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Thread: CBBT Striper Fishing

  1. #1
    Join Date
    Oct 2012
    Location
    Newport News
    Posts
    99

    Question CBBT Striper Fishing

    I have been in VA (Newport News) now for a year and have pretty much fished Lake Anna and chic river mostly. I have a 20ft ranger w/ a 225 ETEC. Is the chesapeke bay/cbbt fishable from a bass boat or is it too dangerous? I would be putting in on the peninsula side and making an 18 mile trip accross the bay. Thanks for any advice.

  2. #2
    Join Date
    Feb 2008
    Location
    Richmond, VA
    Posts
    3,132

    Default

    The CBBT is fishable in your bass boat on the perfect day. You must choose wisely as it can get very dangerous very fast in a small boat. On a nice calm late fall or early winter day you will see kayaks, jon boats and all sorts of other small craft along with sportfishers, cruisers, center consoles, etc. The other piece of your puzzle is to not leave from the Peninsula. The only place I would recommend launching from in a bass boat is the Crab Creek ramp at Lynnhaven Inlet. The ramp is off of Shore Drive between Norfolk and Virginia Beach. The inlet will put you at the base of the CBBT and about 3 miles from the 1st/2nd island complex. Safety equipment is also of huge importance when your fishing big water during a cold time of year on a boat with zero free board. Check on the coastal regulations, you will definitely need flares which are not required at Anna or on the Chick. The fishing can be phenomenal on light tackle around the islands and the pilings of the CBBT but extreme caution is recommended.

    Go to message boards like Tidal Fish and meet some people and you can more than likely hop on others boats that are more equipped and less weather dependent.

    Good Luck!
    VA Outdoors Tournament Director



  3. #3
    Join Date
    Oct 2012
    Location
    Newport News
    Posts
    99

    Default

    Thanks JayT

  4. #4
    Join Date
    Feb 2009
    Location
    Bridgewater, VA
    Posts
    629

    Default

    I fish there often and agree with Jay it is doable on the right day. Bad thing is in the fall it gets rough and stays rough. I have a 25' boats and at times wonder what the hell i was thinking by going out. If you are looking to fish the small boat channel, 1st or 2nd island then crab creek is hte place to go. If you have a NE wind which is common that time of the year i would go to Kipopeake and launch behind the concrete ships and fish the high rise, 3rd and 4th islands.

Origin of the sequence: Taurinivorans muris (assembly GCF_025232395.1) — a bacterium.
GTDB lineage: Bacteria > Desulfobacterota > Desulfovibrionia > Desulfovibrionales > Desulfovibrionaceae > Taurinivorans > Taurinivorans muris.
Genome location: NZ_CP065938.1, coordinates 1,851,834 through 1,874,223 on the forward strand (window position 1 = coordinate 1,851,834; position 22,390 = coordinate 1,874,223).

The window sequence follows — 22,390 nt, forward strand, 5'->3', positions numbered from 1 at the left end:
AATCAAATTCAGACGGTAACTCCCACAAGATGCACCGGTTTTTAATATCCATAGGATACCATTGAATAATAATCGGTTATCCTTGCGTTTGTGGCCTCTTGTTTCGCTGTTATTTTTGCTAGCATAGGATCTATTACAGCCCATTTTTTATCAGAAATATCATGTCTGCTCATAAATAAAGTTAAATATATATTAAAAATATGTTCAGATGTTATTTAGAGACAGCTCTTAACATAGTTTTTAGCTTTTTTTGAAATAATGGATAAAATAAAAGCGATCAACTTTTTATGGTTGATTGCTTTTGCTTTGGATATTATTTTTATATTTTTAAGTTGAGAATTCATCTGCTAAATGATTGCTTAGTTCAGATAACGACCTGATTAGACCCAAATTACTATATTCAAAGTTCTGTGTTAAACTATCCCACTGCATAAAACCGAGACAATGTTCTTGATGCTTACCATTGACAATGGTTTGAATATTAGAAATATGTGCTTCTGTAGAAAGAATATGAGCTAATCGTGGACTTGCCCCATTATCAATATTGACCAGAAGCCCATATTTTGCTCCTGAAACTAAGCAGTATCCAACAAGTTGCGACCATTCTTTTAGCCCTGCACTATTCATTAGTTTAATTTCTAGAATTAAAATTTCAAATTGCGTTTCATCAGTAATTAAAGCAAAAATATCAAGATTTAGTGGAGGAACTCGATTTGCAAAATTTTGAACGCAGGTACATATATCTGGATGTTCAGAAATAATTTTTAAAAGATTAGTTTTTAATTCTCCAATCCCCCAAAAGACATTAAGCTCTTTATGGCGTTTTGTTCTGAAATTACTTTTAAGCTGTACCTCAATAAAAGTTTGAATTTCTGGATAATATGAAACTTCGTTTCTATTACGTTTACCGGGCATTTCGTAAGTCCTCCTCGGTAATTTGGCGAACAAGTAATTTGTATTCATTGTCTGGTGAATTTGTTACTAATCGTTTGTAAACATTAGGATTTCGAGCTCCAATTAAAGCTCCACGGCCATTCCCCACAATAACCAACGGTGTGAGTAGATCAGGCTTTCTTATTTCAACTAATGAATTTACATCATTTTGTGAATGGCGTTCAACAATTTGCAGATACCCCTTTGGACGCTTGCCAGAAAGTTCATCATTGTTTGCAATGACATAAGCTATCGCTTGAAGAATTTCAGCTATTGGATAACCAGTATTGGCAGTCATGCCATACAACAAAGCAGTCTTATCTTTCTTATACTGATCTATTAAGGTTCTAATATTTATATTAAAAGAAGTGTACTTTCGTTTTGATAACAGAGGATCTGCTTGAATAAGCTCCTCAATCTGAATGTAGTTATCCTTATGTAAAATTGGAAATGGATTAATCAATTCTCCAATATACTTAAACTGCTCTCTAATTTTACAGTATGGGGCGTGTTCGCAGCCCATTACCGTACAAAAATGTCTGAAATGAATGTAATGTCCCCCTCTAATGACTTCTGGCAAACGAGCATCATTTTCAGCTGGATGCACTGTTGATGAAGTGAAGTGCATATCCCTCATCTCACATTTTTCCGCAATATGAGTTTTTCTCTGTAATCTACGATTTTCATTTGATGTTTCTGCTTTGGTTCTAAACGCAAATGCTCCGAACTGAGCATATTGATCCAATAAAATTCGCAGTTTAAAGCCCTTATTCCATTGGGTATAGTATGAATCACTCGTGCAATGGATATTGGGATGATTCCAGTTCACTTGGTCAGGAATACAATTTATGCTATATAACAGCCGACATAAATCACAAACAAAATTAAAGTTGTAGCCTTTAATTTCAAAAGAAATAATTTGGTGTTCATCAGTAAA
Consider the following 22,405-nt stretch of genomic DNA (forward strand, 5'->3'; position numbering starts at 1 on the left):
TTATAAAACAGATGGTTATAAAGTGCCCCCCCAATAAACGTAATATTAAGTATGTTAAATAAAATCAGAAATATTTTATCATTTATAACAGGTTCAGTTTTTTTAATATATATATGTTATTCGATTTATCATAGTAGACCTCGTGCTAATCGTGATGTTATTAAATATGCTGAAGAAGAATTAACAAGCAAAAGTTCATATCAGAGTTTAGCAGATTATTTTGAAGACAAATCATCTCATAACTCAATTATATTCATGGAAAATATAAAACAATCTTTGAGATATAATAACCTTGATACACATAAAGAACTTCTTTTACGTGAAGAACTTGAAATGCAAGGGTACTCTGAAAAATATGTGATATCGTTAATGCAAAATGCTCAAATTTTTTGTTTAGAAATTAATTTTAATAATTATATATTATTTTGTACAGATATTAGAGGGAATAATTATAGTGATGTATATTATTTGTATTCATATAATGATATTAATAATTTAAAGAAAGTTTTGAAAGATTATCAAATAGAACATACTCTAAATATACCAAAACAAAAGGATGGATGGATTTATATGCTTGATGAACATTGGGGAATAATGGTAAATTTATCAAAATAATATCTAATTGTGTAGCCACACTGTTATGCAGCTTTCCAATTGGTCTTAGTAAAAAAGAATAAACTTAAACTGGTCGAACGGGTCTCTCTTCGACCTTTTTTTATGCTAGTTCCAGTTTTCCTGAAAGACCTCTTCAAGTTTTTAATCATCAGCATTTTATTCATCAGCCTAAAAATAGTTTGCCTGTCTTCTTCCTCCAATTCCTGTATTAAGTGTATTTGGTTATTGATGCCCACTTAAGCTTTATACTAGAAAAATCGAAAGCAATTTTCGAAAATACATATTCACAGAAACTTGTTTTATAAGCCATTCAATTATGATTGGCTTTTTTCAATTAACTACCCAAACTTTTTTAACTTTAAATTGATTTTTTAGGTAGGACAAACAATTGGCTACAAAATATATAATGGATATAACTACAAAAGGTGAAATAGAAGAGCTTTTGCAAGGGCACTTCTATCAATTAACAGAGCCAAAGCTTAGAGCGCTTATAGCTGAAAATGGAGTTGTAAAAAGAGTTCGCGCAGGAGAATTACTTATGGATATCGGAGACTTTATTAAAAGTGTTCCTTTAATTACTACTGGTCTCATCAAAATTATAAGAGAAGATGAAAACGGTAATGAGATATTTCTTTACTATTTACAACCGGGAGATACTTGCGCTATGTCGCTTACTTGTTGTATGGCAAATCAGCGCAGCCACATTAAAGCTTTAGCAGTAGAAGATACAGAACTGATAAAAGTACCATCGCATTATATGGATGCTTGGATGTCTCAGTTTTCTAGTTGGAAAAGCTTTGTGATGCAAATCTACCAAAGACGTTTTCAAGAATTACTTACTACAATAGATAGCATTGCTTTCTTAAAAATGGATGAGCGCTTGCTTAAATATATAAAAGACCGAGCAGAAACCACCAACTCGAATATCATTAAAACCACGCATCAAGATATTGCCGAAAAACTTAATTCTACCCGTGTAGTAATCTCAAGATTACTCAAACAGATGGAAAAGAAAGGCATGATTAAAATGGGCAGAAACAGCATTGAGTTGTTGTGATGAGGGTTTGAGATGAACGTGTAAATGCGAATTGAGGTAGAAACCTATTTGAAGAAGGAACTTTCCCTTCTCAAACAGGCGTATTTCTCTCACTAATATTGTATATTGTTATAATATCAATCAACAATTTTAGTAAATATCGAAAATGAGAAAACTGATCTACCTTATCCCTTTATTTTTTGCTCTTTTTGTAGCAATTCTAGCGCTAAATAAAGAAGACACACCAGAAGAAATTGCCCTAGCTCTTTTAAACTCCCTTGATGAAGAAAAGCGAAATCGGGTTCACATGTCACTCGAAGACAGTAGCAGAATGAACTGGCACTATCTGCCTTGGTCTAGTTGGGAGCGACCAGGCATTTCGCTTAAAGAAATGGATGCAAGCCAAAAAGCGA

We are told that we shouldn't judge all Muslims by the actions of an extreme few. Why can't we offer millions of law-abiding American gun owners the same consideration?

  5. #5
    Join Date
    Jan 2013
    Location
    Locust Grove
    Posts
    64

    Default

    I have a lot of experience fishing some big water from a smaller boat, mostly 17-18ft Walleye boats though. To go along with what others have mentioned I will add the following.
    1. Safety, Safety, Safety...no fish is worth risking your life or the life of others for. WEAR YOUR LIFE JACKET...Falling into cold water without one is a recipe for disaster.
    2. Watch the weather...and continue to monitor it...also know the times for tide changes as the wind and current can make for some choppy conditions quickly. REMEMBER the wave reports do not account for tide influences on the wave heights....they will be bigger depending on the tide
    3. Have all your required safety equipment (ensure it works)
    4. One thing many bass boaters don't have is a VHF radio, which is a must in my opinion on big water...even a handheld is better than nothing. Without it you are just hoping someone sees you if something goes wrong out there. KNOW HOW TO USE YOUR RADIO...it could save your life
    5. Ensure your bilge pump works...have a spare also (don’t forget a hand pump as well)
    6. Have extra plugs, rags, ect...in case you need to stop a leak
    7. The weather report and water may be great with 1 footers all day, but always be watching for the rouge 3+ footer that seems to come from nowhere.
    8. A bass boat of any size does not have a lot of freeboard, be careful and make smart choices
    9. Buddy boat if you can, I like to team up with another boat and stay close to them so we can watch out for each other out there.
    10. Make a float plan, leave it with someone, this way if you are not back when you say you will be, or you do not contact them to alter your plan, someone can start worrying about you and contact the Coast Guard....The sooner someone realizes something may be wrong is the sooner help can be on the way.

  6. #6
    Join Date
    Aug 2011
    Posts
    470

    Default

    I used to get worried sometimes in my 22' Grady White. Doing it in a bass boat sounds like a good way to end up as shark.

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